3. It’s hard to imagine.   You live with the stuff you have.  You spend hours buying it, cleaning it, keeping it.  To imagine not having any of it is pretty hard, isn’t it?
  4. It reminds you of what’s important.  As hard as it is imagining life without your items, it’s just stuff.  I know that if something bad did happen, none of it would matter.  My wife and my kids.  That would be my list of what I’d need.  It would suck to lose everything else.  But even if you did lose everything else, guess what?  Life could still get back to normal one day.

The Chain Gang

Here are other posts.  Please give them a read.

Anchor Post: DadsDollarsDebt – Tubb’s Fire – A Sudden Evacuation19
Co-Anchor: Chief Mom Officer – A Harrowing Escape Inspires The Personal Finance Community – Beyond The Emergency Fund5
1: OthalaFehu – Cool As A Cucumber2
2: The Retirement Manifesto – Am I A Prepper?1
3: Mrs. Retire to Roots – In Case Of Emergency Follow The Plan
4: The Lady In Black – Emergency Preparedness1
5: The Green Swan – Preparing For The Worst1
6: Minafi – Minimal Hurricane Preparation3
7: A Gai Shan Life – Earthquake and disaster preparedness1
8: The Financial Journeyman – Emergency Preparation: Be Proactive1
9: John And Jane Doe – Thinking the Worst: Emergency Planning or Fighting the Last War?
10: Adventure Rich – Emergency Preparation Up North
11: Money Beagle – How Much Would You Replace If You Lost Everything?
12: Crispy Doc – Fighting Fire With FI/RE1
13: She Picks Up Pennies – How Can A Planner Be Unprepared?
14: Chronicles Of A Father-Getting Ready for a Natural Disaster

Readers, have you ever thought about potentially losing everything?  If every material possession went away, how much do you think you’d replace?  What does this tell you about how much you have now?

Copyright 2017 Original content authorized only to appear on Money Beagle. Please subscribe via RSS, follow me on Twitter, Facebook, or receive e-mail updates. Thank you for reading.

Fall Fun At The Cider Mill The Way It’s Meant To Be

Fall is not my favorite season.  I’m definitely a summer guy.  I like warm temperatures, beaches, and long days.  Still, fall has a lot of fun things.  One of those has been to head to the cider mill.

I wrote a pretty discouraging article a couple of years ago about a cider mill ‘gone bad’.  They took a bunch of long standing traditions and scrapped everything in the name of money.  It was obvious that customers were just dollar signs.

Still, I knew that while some places turned to the dark side, not everybody would.  There had to be good cider mills out there.  Cider mills that stayed true to the roots of good cider, donuts.  And some good apple picking was a bonus as well.

We Found Our New Cider Mill

image from MorgueFile courtesy of AcrylicArtist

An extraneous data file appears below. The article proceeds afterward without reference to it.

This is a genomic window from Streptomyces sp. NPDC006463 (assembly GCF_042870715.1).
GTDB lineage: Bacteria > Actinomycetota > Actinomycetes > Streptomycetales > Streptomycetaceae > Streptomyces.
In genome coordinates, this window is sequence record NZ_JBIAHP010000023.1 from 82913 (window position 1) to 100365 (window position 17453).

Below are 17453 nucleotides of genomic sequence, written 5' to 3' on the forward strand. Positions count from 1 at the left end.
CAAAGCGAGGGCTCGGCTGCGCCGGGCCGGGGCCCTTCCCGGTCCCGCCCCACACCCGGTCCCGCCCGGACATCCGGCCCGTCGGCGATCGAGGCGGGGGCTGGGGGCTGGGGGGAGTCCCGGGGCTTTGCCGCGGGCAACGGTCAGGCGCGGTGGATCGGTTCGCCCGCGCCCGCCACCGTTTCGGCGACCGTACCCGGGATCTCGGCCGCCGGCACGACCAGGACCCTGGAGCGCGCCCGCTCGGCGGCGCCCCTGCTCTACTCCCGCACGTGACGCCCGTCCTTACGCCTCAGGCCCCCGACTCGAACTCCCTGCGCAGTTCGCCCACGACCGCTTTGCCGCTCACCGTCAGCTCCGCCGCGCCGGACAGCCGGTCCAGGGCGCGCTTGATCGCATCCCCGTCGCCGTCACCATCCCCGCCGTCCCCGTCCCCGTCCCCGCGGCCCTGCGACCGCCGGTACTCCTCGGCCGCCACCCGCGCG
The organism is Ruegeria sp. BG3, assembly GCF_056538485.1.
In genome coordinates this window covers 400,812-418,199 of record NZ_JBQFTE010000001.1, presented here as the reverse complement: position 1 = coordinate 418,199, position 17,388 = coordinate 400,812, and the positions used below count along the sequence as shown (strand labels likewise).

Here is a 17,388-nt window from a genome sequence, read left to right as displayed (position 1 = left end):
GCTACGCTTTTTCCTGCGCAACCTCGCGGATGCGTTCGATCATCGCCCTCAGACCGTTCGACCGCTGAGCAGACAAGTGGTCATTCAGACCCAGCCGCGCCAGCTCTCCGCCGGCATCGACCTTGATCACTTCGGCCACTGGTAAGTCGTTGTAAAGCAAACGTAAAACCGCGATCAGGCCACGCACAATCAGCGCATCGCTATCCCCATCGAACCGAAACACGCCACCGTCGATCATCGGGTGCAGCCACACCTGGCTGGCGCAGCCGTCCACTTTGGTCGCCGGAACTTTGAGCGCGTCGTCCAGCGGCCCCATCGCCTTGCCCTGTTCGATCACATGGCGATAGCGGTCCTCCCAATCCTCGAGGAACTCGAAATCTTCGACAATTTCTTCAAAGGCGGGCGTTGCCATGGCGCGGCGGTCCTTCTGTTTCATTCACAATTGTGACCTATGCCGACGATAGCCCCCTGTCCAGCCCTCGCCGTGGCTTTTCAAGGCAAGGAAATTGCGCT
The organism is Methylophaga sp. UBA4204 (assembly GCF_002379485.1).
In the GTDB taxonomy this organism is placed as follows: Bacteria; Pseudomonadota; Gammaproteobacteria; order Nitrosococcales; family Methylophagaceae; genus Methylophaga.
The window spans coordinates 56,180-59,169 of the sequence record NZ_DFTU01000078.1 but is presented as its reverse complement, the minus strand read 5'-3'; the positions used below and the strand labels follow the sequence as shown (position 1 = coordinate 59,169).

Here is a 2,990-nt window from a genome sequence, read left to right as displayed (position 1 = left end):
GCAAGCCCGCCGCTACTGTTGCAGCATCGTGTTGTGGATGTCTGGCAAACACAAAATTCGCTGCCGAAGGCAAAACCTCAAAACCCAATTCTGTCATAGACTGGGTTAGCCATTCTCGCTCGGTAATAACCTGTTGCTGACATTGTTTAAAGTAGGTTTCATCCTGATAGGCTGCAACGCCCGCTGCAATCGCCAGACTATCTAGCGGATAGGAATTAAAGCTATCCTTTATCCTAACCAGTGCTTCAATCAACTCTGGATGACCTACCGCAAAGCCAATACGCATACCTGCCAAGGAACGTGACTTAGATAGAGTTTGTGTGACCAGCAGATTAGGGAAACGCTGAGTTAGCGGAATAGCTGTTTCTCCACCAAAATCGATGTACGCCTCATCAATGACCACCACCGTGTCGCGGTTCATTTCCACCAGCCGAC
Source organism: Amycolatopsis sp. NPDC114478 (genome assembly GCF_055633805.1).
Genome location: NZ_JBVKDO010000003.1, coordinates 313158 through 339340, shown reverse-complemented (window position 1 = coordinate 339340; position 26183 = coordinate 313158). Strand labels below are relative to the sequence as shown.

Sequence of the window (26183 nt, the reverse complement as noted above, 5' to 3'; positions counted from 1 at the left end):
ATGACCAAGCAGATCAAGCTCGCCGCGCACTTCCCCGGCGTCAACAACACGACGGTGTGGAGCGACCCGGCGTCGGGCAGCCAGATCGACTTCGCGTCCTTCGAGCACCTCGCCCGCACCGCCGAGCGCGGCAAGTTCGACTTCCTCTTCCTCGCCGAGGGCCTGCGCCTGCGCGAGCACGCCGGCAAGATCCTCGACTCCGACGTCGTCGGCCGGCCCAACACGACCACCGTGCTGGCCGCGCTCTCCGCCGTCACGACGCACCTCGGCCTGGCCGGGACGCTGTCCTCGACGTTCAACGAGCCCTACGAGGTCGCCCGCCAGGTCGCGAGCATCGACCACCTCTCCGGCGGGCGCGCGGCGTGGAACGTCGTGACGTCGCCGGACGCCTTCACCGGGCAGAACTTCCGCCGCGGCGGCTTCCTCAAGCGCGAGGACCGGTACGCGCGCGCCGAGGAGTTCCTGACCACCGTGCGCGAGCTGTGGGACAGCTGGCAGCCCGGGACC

My wife and daughter tried a place out last year, and loved it. My son and I were off doing something, so we didn’t get to try it as a family until this year.

It’s called Hy’s Cider Mill.  It’s about half an hour from our house.    We went and absolutely loved it.

Apple Picking

First on the agenda was apple picking.  They charged by the pound.  They were absolutely cool with us taking one basket per family. We could take a ride to the apples or walk.  Since the apples we wanted were close, we just walked.

It was all low pressure and lots of fun.  On top of it, we got some great family photos as well!

Bonus.

Cider and Donuts

Next up was cider and donuts.  We stood in a very short line.  We ordered a gallon of cider and a dozen donuts.  They asked how many cups we wanted.  We grabbed a bunch of napkins.  No charge for either!

And when we went to pay by credit card, no problem.  They didn’t shuffle us off to an ATM conveniently located on property.

We headed outside and found a picnic table.  They were plentiful.  We enjoyed some great cider and probably the best donuts I’ve eaten.  Everybody had two!

Play Time

The place had some really large hay bales rolled up.  They put a few out near the picnic tables, which was great fun.  The kids loved climbing up.  My wife and I even hopped up and got a few more pictures.

A Great Day

In the end it was a great time.  It helped that the weather was great.  Everybody was in a good mood.  Nobody felt nickel and dimed.  Nobody felt rushed.  We all enjoyed some great cider and donuts and left feeling satisfied.

Since the place has been in business for years, presumably they’re making money.  Imagine that, treating customers right and still managing to turn a profit.

Some places need to take a lesson.

Copyright 2017 Original content authorized only to appear on Money Beagle. Please subscribe via RSS, follow me on Twitter, Facebook, or receive e-mail updates. Thank you for reading.